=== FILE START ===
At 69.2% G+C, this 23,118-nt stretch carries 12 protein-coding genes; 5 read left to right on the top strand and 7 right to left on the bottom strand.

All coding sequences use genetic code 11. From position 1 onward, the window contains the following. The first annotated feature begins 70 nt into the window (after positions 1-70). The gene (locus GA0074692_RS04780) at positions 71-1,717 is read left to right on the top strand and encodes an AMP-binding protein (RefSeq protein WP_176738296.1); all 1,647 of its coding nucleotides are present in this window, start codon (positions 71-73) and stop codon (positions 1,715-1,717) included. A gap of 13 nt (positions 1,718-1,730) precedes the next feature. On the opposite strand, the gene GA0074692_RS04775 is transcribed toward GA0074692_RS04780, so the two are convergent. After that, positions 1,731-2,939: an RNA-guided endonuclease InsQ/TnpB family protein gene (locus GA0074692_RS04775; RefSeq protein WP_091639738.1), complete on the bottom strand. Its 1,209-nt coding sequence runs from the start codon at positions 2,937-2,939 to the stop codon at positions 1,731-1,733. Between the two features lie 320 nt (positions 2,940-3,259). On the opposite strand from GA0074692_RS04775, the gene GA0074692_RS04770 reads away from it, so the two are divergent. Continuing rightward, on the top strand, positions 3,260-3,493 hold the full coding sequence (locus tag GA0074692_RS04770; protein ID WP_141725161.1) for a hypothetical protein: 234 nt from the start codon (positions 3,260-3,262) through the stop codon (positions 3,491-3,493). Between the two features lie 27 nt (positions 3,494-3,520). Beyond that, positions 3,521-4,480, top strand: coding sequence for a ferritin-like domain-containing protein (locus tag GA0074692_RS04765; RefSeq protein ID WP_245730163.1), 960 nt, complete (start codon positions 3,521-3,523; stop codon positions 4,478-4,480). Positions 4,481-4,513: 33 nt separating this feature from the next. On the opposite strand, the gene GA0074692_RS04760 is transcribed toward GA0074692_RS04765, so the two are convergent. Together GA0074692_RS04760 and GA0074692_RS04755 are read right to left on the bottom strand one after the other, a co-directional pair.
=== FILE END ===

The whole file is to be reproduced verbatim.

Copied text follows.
At 69.2% G+C, this 23,118-nt stretch carries 12 protein-coding genes; 5 read left to right on the top strand and 7 right to left on the bottom strand.

All coding sequences use genetic code 11. From position 1 onward, the window contains the following. The first annotated feature begins 70 nt into the window (after positions 1-70). The gene (locus GA0074692_RS04780) at positions 71-1,717 is read left to right on the top strand and encodes an AMP-binding protein (RefSeq protein WP_176738296.1); all 1,647 of its coding nucleotides are present in this window, start codon (positions 71-73) and stop codon (positions 1,715-1,717) included. A gap of 13 nt (positions 1,718-1,730) precedes the next feature. On the opposite strand, the gene GA0074692_RS04775 is transcribed toward GA0074692_RS04780, so the two are convergent. After that, positions 1,731-2,939: an RNA-guided endonuclease InsQ/TnpB family protein gene (locus GA0074692_RS04775; RefSeq protein WP_091639738.1), complete on the bottom strand. Its 1,209-nt coding sequence runs from the start codon at positions 2,937-2,939 to the stop codon at positions 1,731-1,733. Between the two features lie 320 nt (positions 2,940-3,259). On the opposite strand from GA0074692_RS04775, the gene GA0074692_RS04770 reads away from it, so the two are divergent. Continuing rightward, on the top strand, positions 3,260-3,493 hold the full coding sequence (locus tag GA0074692_RS04770; protein ID WP_141725161.1) for a hypothetical protein: 234 nt from the start codon (positions 3,260-3,262) through the stop codon (positions 3,491-3,493). Between the two features lie 27 nt (positions 3,494-3,520). Beyond that, positions 3,521-4,480, top strand: coding sequence for a ferritin-like domain-containing protein (locus tag GA0074692_RS04765; RefSeq protein ID WP_245730163.1), 960 nt, complete (start codon positions 3,521-3,523; stop codon positions 4,478-4,480). Positions 4,481-4,513: 33 nt separating this feature from the next. On the opposite strand, the gene GA0074692_RS04760 is transcribed toward GA0074692_RS04765, so the two are convergent. Together GA0074692_RS04760 and GA0074692_RS04755 are read right to left on the bottom strand one after the other, a co-directional pair.